Class double-bind

Brendan Eich brendan at
Tue Mar 3 10:55:52 UTC 2015

Allen Wirfs-Brock wrote:
>> That's precisely what I thought, until I started thinking about what
>> >  it'll actually be like to use this feature as a programmer.
>> >  
>> >  To me, this issue explains why functions are the way they are.
> Not my understandings.  Function declarations are the way they are because that's the way they were inMay 1995.   Function expressions got added in ES3 and added the local name binding for them.  But didn't change function declarations (probably because it would have been a breaking change).

Among other reasons :-|.

Top-level functions binding one name, instead of two, avoids the 
problems Jason cites. It may make other problems, which require 
programmers to create a second binding that is hidden or otherwise 
protected from replacement, but that's a trade-off.

Do not pretend that the `var f = function f(){}` pattern advocated by 
some is more primitive than `function f(){}`. It isn't, and it wouldn't 
have been, even if I'd had time to do function expressions in 1995.

Rather, I wanted a lightweight, top-level `let rec` analogue, not only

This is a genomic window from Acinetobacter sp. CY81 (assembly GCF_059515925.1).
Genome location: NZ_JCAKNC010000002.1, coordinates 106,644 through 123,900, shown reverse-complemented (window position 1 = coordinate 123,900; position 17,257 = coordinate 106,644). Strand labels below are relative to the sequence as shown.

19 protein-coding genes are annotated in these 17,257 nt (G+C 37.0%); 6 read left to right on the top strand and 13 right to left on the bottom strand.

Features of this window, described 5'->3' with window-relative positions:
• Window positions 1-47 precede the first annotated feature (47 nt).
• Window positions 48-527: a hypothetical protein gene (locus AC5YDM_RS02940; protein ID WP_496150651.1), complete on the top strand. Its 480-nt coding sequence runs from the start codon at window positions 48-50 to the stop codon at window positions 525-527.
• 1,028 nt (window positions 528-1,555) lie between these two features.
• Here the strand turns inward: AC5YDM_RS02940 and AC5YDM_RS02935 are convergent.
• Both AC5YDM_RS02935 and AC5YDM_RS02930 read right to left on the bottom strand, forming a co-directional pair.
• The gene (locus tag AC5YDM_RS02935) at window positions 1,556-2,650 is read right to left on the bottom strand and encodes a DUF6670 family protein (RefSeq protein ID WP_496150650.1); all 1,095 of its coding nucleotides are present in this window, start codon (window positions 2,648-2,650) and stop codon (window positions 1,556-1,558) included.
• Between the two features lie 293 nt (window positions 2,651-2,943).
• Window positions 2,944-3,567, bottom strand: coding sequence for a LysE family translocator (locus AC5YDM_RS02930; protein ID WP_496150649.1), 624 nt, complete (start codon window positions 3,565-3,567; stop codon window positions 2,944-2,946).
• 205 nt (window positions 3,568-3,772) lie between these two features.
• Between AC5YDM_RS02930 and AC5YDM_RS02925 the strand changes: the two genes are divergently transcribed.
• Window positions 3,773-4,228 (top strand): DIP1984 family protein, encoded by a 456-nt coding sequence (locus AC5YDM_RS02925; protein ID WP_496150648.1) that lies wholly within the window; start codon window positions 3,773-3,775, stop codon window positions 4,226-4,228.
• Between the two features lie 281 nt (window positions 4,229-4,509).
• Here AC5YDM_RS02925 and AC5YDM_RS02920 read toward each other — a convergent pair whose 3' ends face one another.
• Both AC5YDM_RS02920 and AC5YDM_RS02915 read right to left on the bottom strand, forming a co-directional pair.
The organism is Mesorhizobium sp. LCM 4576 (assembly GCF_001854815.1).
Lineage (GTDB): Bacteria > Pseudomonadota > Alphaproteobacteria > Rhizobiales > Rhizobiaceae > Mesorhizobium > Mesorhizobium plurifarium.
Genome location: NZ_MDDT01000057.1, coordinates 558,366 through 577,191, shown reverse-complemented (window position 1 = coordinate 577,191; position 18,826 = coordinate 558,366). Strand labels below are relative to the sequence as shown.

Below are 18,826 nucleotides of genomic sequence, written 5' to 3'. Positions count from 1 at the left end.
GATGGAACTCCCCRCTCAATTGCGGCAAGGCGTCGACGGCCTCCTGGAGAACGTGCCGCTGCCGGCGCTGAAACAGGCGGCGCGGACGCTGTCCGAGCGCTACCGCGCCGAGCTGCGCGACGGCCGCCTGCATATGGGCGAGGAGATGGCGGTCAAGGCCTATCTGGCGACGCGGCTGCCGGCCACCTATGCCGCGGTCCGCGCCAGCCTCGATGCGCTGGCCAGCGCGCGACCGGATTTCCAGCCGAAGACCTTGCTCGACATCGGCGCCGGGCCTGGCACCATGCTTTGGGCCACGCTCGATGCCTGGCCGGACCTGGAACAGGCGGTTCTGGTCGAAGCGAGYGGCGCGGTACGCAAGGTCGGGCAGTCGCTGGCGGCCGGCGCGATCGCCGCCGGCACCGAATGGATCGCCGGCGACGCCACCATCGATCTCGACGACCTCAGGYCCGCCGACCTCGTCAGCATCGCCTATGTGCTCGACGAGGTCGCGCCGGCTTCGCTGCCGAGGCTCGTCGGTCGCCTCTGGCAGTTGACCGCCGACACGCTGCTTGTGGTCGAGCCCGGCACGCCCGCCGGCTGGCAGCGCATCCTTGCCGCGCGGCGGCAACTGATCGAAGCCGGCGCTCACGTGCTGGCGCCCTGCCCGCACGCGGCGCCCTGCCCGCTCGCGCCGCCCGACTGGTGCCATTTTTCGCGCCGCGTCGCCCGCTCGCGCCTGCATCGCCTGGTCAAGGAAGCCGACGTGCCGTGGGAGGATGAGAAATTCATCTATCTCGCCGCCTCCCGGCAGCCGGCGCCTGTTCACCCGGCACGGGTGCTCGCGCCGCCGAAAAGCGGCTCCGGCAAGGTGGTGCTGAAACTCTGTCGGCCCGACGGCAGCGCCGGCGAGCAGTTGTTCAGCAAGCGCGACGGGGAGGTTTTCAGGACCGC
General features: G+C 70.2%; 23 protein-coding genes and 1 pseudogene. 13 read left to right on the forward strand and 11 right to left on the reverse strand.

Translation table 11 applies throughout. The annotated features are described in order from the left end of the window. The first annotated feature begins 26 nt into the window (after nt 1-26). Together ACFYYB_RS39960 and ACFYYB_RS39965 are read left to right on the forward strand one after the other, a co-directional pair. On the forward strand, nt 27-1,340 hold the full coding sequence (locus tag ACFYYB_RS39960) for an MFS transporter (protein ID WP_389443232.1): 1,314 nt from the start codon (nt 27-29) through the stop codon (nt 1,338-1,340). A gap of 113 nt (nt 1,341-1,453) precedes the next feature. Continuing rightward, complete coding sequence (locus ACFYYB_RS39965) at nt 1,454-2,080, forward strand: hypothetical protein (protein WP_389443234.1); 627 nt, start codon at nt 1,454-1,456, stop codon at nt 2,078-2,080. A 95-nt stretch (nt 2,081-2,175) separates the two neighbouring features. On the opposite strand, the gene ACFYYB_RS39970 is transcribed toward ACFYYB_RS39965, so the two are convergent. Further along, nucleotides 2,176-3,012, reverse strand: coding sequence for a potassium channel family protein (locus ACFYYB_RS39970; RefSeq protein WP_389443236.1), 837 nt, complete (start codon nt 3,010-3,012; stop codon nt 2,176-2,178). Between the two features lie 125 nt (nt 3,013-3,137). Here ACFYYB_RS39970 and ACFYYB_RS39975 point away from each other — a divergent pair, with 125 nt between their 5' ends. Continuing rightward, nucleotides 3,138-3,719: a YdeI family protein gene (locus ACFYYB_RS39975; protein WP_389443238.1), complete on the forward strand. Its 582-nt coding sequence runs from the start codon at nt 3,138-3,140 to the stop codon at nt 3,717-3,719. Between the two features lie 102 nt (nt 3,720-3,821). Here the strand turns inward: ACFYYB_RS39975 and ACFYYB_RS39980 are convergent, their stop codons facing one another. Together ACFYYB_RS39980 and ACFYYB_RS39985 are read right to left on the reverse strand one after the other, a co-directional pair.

for mutual recursion, but also to enable top-down presentation. That's a 
win in JS when using function declarations.

ISTM that in ES6 as drafted, anyone wanting to do what Jason showed, a 
wanted thing:

     Foo = wrapConstructorWithExtraLogging(Foo);

will need to pre-arrange with Foo's author that internal uses of Foo 
which should refer to the replacement be denoted by outer.Foo or global.Foo.

This can be done, but it is potentially a big paper-cut, or pain-in-the-ass.

Going the other way on the trade-off, trying to protect against Foo = 
{}, is not saving a p.big p-phrase -- it's kicking the can down the road 
on what looks like a bug to be smoked out.

At this point we may have to take the hit, but I'm making you read this 
to talk back to the imprecations against function declarations and their 
single bindings. Double bindings are "now you have two problems" when 
one binding is mutable -- no upside _per se_, however much you want the 
immutable inner binding (and sometimes you do not want).


More information about the es-discuss mailing list